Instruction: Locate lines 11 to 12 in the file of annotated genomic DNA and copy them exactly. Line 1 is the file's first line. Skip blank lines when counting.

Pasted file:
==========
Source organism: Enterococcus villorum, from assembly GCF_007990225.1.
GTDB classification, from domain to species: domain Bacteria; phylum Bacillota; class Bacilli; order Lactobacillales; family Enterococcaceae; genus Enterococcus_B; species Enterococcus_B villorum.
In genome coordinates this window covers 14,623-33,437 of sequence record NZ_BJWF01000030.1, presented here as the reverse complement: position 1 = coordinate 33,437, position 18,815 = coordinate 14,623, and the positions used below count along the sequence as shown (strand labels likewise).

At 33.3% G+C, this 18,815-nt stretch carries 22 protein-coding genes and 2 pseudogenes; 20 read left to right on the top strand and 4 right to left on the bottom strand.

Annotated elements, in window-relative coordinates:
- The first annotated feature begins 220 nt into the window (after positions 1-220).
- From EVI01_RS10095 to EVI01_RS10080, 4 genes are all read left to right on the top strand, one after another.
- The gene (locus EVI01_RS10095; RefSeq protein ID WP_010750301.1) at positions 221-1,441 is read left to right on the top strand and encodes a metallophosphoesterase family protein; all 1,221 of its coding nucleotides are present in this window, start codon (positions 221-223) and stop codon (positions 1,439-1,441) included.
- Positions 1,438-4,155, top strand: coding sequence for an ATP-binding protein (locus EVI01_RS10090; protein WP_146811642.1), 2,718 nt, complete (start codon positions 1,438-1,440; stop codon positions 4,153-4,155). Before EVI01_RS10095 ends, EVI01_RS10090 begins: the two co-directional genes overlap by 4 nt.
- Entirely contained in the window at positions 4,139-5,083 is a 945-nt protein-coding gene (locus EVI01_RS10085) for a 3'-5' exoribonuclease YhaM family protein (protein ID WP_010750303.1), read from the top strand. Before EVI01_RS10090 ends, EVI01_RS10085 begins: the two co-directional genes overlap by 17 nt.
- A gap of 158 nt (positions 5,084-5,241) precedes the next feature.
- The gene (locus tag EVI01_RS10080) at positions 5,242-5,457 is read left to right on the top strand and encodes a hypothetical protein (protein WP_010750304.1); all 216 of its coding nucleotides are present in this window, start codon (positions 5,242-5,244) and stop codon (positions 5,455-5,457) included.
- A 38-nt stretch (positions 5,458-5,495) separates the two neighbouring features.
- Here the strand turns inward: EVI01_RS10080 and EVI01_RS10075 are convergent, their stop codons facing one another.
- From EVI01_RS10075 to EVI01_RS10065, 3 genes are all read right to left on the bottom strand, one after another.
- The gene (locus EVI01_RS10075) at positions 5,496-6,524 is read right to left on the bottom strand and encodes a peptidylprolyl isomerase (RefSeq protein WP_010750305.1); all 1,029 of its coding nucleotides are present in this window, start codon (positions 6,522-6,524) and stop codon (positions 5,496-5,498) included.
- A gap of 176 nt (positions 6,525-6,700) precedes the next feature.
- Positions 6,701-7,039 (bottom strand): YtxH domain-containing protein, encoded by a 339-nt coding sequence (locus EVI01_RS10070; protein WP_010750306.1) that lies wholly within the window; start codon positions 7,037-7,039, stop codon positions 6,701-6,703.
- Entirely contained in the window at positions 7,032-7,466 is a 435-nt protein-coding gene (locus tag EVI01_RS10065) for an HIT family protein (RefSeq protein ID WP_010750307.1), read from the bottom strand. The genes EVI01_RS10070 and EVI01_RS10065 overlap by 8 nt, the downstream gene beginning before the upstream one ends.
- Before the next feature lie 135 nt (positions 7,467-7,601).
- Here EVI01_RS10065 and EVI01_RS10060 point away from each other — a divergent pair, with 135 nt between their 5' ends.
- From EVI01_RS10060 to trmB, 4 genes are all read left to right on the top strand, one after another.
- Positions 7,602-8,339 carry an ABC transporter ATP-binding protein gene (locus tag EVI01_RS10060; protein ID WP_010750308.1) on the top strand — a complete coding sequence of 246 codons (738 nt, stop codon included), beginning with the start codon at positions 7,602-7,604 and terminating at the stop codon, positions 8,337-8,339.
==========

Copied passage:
- A gap of 158 nt (positions 5,084-5,241) precedes the next feature.
- The gene (locus tag EVI01_RS10080) at positions 5,242-5,457 is read left to right on the top strand and encodes a hypothetical protein (protein WP_010750304.1); all 216 of its coding nucleotides are present in this window, start codon (positions 5,242-5,244) and stop codon (positions 5,455-5,457) included.